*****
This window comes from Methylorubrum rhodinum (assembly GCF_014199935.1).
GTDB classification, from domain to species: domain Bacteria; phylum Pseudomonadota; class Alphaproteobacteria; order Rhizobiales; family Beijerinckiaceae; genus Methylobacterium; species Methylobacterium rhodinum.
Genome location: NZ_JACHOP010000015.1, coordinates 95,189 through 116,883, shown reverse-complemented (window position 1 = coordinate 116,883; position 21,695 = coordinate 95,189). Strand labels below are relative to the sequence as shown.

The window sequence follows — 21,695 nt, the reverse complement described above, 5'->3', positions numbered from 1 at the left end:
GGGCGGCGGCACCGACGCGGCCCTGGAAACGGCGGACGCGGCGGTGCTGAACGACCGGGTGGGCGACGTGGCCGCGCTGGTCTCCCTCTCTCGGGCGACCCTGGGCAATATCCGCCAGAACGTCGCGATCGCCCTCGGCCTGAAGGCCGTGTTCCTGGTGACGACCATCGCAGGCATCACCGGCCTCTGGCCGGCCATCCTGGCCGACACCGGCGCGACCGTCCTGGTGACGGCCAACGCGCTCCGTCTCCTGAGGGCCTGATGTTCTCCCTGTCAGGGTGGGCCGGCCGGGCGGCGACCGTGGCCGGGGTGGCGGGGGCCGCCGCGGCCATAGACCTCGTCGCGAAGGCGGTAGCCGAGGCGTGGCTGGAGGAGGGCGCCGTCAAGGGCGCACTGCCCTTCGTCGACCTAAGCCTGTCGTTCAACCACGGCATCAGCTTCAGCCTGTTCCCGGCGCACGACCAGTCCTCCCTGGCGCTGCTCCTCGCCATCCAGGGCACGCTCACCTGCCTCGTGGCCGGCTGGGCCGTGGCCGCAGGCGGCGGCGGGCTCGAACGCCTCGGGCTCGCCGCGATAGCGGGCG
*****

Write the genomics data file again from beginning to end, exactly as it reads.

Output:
This window comes from Methylorubrum rhodinum (assembly GCF_014199935.1).
GTDB classification, from domain to species: domain Bacteria; phylum Pseudomonadota; class Alphaproteobacteria; order Rhizobiales; family Beijerinckiaceae; genus Methylobacterium; species Methylobacterium rhodinum.
Genome location: NZ_JACHOP010000015.1, coordinates 95,189 through 116,883, shown reverse-complemented (window position 1 = coordinate 116,883; position 21,695 = coordinate 95,189). Strand labels below are relative to the sequence as shown.

The window sequence follows — 21,695 nt, the reverse complement described above, 5'->3', positions numbered from 1 at the left end:
GGGCGGCGGCACCGACGCGGCCCTGGAAACGGCGGACGCGGCGGTGCTGAACGACCGGGTGGGCGACGTGGCCGCGCTGGTCTCCCTCTCTCGGGCGACCCTGGGCAATATCCGCCAGAACGTCGCGATCGCCCTCGGCCTGAAGGCCGTGTTCCTGGTGACGACCATCGCAGGCATCACCGGCCTCTGGCCGGCCATCCTGGCCGACACCGGCGCGACCGTCCTGGTGACGGCCAACGCGCTCCGTCTCCTGAGGGCCTGATGTTCTCCCTGTCAGGGTGGGCCGGCCGGGCGGCGACCGTGGCCGGGGTGGCGGGGGCCGCCGCGGCCATAGACCTCGTCGCGAAGGCGGTAGCCGAGGCGTGGCTGGAGGAGGGCGCCGTCAAGGGCGCACTGCCCTTCGTCGACCTAAGCCTGTCGTTCAACCACGGCATCAGCTTCAGCCTGTTCCCGGCGCACGACCAGTCCTCCCTGGCGCTGCTCCTCGCCATCCAGGGCACGCTCACCTGCCTCGTGGCCGGCTGGGCCGTGGCCGCAGGCGGCGGCGGGCTCGAACGCCTCGGGCTCGCCGCGATAGCGGGCG